By Ben Butkus
Telome Health, a Menlo Park, Calif.-based company using quantitative PCR to measure telomere length from tissue samples for research, drug-development, and health-monitoring applications, emerged from stealth mode this week, disclosing details about its technology platform and upcoming business activities.
With some of the field's pre-eminent experts in telomere biology onboard, the startup is banking on the notion that recent scientific studies correlating the length of telomeres, the protective caps at the ends of chromosomes, with health status, disease, mortality risk, and drug response will translate into a viable business model in which Telome Health provides this data from assays conducted in house.
The very breadth of potential applications of telomere biology, however, present challenges for Telome Health as it begins to zero in on exactly which applications will prove most fruitful in the short term.
"Because the telomere is such a fundamental part of human biology, there are a lot of applications," Telome Health CEO Dan Hunt told PCR Insider this week. "There are so many studies coming out that show correlations between telomere length and various phenomena, that there are a lot of different ways we can go with this."
Telome Health was formally founded around May of last year by a few individuals, including Elizabeth Blackburn, a professor at the University of California, San Francisco, and winner of the 2009 Nobel prize in Physiology or Medicine for her work on telomere structure and function and discovery of telomerase; and Calvin Harley, a former Geron scientist credited with linking telomeres and telomerase to human cell aging and disease.
Blackburn currently chairs Telome Health's scientific and clinical advisory board; while Harley serves as chief scientific officer at the company.
Soon after its founding, Telome Health raised about $650,000 from several undisclosed private investors; and in the late summer Hunt joined the company to provide business and commercial guidance.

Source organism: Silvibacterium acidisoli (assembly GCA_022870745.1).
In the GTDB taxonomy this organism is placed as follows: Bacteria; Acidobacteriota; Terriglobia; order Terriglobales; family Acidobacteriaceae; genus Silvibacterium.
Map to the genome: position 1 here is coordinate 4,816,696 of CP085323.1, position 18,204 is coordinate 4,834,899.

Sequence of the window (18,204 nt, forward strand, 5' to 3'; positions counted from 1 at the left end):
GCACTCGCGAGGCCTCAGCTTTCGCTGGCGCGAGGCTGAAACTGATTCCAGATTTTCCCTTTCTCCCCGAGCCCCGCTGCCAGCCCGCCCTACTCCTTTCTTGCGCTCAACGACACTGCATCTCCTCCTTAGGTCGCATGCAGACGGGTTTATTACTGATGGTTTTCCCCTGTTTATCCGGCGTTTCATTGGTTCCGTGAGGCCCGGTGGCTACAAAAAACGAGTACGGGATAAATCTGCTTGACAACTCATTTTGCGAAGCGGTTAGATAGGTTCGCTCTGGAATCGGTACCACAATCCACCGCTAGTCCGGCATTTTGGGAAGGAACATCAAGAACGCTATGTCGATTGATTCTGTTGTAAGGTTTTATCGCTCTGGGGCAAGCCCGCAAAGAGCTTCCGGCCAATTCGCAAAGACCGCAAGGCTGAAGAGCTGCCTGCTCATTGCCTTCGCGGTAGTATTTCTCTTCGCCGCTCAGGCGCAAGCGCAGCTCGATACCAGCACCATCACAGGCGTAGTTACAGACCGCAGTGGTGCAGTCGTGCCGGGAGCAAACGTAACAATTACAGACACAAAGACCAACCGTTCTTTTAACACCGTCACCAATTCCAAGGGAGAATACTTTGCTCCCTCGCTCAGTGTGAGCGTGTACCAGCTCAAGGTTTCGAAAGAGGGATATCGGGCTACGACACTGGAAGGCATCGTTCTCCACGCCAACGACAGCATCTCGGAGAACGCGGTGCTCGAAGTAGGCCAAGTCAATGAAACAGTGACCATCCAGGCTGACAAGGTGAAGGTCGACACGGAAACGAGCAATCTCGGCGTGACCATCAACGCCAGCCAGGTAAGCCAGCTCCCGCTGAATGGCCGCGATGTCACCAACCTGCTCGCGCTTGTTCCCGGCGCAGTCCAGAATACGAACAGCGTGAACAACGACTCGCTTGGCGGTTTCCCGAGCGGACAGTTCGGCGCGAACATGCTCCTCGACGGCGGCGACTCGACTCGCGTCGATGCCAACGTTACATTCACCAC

One of Hunt's key tasks was securing a worldwide exclusive license to intellectual property developed by Richard Cawthon at the University of Utah, including a seminal patent surrounding the use of qPCR to measure telomere length.
Cawthon told PCR Insider this week that the unique aspect of the method is a special primer design that sidesteps the difficulties associated with priming the signature telomeric sequences, which are hexamer repeats.
"The question was, 'How can you make both primers be based on the repeat, and yet [not] a problem with primer-dimer formation?' You would think that since they are both based on the same repeat that they must hybridize to each other, and indeed they do; but I purposely introduced mutations every sixth base, so that the 3' ends of each primer would always … be mismatched against the other primer."
Cawthon's original method, developed in the early 2000s, used multiwall SYBR Green-based qPCR; however, in 2009 he published an improved method that uses multiplexed SYBR Green PCR. This method, which Cawthon calls monochrome multiplex qPCR, is patent-pending and can be used "more generally than just measuring telomeres," he said. Telome Health has also licensed this patent application as part of its IP bundle from the University of Utah, Cawthon said.
Cawthon also pointed out that the method "only gives you a measure of average telomere length" and won't show the distribution of the longest and shortest telomeres in a sample.
According to Telome Health's Hunt, the PCR methodology "has been used in several thousand published papers where people are measuring mean telomere length. So in terms of our method, it's not remarkably different from what's currently being used, and I think that's a positive thing, because a lot of the data other people have produced about telomere length should be relevant in comparing the data we get."